The nature of retail is changing, as the shift toward e-commerce threatens the value of major retailers in the market. Experts forecast doom for some household brands, and a slew of companies are being hit with declining sales and financial turmoil.
Store closings and bankruptcies are the narrative of 2017, part of an ongoing "retail apocalypse." Sears, J. Crew and Neiman Marcus are just a few of the many big names potentially facing bankruptcy, as Retail Dive reports.
But it is unlikely traditional retail will go away altogether. Instead, companies have to rethink consumer patterns and better understand what people want from their shopping experience, particularly as the biggest shopping season of the year approaches. This is where technology comes into play, embedding a layer of digital resources into physical shopping locations that can consolidate everything from security and data collection to parking navigation.
"Consumer's attitudes toward retail are changing dramatically," said Denise Taylor, CIO of Westfield Corporation, speaking in an interview with CIO Dive. "Experiences are playing much larger rolls and where the discretionary spend that [consumers] have is really becoming much more focused around overall experience."
Westfield, one of the world's largest shopping center owners and managers, has 35 malls, 6,500 retail outlets and sees around 400 million visitors annually. But the company has seen significant shifts and changes to consumer desires and behaviors.
This is one of the reasons Westfield turned to Taylor, who spent nine years at sports and entertainment company AEG before joining Westfield in July 2015. The company was looking to shift from a landlord-tenant relationship to helping craft experiences for retailers, brands and consumers. The company looked toward Taylor to help bring the digital and physical world together.
Though Taylor did not have a large retail background, the problem she needed to solve was akin to reshaping the fan experience she cultivated at AEG.
Five to eight years ago, the arena business was also losing customers, facing issues similar to what retail is going through, Taylor said. "Why would I come to a sporting event, when I could sit at home on my couch and have the luxury of HDTV and a refrigerator right around the corner?"
So arenas began embedding technology and digital into their overall business strategy to better reflect consumer demands, a move some retailers are taking to help boost foot traffic in physical locations.
As Westfield reimagined and reinvented retail, the company began embedding technology. Now, along with retail, Westfield facilities can morph into large entertainment venues that can accommodate up to 1,000 people with state of the art technology built in.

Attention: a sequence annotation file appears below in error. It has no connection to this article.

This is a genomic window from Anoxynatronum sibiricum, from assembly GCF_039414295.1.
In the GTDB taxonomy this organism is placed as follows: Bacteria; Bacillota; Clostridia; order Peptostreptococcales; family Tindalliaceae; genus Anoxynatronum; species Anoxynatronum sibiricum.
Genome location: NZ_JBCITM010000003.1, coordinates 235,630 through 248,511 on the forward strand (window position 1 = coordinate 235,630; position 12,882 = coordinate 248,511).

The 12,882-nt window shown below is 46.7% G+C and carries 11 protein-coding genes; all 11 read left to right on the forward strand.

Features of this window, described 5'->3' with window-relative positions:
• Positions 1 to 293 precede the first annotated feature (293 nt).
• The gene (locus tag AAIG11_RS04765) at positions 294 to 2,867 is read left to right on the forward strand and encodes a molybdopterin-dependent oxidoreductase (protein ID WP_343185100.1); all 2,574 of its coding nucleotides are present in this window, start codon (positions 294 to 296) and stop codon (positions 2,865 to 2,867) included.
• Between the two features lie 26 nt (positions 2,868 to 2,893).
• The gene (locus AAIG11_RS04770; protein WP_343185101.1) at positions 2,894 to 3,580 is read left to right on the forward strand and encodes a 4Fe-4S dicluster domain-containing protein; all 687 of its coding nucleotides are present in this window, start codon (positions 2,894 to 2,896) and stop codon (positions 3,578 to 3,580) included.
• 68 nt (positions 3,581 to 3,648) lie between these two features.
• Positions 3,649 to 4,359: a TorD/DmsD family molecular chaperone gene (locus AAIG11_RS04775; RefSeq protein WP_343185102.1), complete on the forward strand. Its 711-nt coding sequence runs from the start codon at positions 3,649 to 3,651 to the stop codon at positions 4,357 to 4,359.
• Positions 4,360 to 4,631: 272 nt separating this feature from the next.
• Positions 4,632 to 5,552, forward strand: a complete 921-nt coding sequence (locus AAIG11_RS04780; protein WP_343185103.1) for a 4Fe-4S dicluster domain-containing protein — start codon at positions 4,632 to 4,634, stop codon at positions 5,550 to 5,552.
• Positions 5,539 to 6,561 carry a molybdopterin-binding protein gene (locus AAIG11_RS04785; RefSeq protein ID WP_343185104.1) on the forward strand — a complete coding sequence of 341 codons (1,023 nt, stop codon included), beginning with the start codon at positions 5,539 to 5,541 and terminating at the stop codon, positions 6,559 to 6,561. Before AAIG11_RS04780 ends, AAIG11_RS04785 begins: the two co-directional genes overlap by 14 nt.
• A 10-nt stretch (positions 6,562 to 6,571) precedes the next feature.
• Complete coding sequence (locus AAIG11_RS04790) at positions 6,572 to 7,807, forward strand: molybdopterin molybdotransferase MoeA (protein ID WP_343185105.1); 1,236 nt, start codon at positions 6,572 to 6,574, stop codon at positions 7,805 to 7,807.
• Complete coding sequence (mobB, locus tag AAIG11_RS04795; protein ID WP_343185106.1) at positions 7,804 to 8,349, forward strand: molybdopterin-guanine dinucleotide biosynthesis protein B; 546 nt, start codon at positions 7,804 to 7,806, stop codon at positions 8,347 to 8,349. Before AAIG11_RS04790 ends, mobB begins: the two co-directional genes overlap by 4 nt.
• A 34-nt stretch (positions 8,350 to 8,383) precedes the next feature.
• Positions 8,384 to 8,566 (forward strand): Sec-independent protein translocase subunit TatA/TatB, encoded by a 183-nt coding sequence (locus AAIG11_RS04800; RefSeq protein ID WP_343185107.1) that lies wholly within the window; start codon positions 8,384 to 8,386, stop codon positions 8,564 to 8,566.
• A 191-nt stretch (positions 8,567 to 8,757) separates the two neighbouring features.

"Whether you're going to do a live concert, an e-gaming event or a runway show, you can build those out in a fashion that is very simple because they've built in all the backend infrastructure to support it," Taylor said.
Catering to an e-commerce crowd
With Black Friday and Cyber Monday just days away, consumers are in the mood to spend. But the question many retailers have to ask is where will people spend: Online or in stores?
Combined with a potentially hassle-filled shopping excursion, it is easy for consumers to point, click, drag and drop on mobile shopping apps. During the week of Black Friday, Americans are projected to spend 45 million hours on Android shopping apps, according to App Annie.
To help ease the customer experience, Westfield relies on technology it already implemented during redevelopment of its locations to support heavy shopping days.
Westfield has taken out some of the barriers retail has traditionally had, such as parking, which is one of the No. 1 consumers complaints, Taylor said.
Now, garages are designed to better accommodate traffic flows and customers can use technology to reserve parking, or pay on an app rather than waiting in line. The technology even allows customers to use directional finding to see how many spaces are available and which are the best entrances to use.
The company applied a similar approach in stores as well. "A lot of our centers can be overwhelming in size, some as large as two million square feet," Taylor said. "It was really important that the consumers were able to understand where the key retailers they wanted to go visit or the key restaurants they wanted to go visit were."
So beyond simple directional signage, Westfield also has a digital, interactive map that allows customers to locate and find a path to their next destination. Advancements in technology have made integrating end points far easier.
The rise of the endpoints
When Westfield began development on Century City in Los Angeles, there were less than 300 endpoints, limited to CCTVs, back office computers and a few, disparate media streams.
Now, Century City has more than 3,000 endpoints, consolidated where possible, embedded in everything from speakers to Wi-Fi access points. And because of technology advancements, Westfield doesn't require as many devices to cover its vast footprint. For example, one camera can track the number of customers and provide security feeds, Taylor said.
The ultimate goal is to integrate the technology with retailers, blending the digital and the physical not just in the facilities, but in stores as well, Taylor said.
One concept is to offer a "Shop as a Service." Rather than just providing the shell and core of a store, Westfield could also integrate Wi-Fi, POS and media streams, for example, leaving retailers to only focus on the merchandising or service offering.
That kind of seamless integrated experience, all evaluated from the consumer's perspective and need, could help eliminate barriers retail is facing.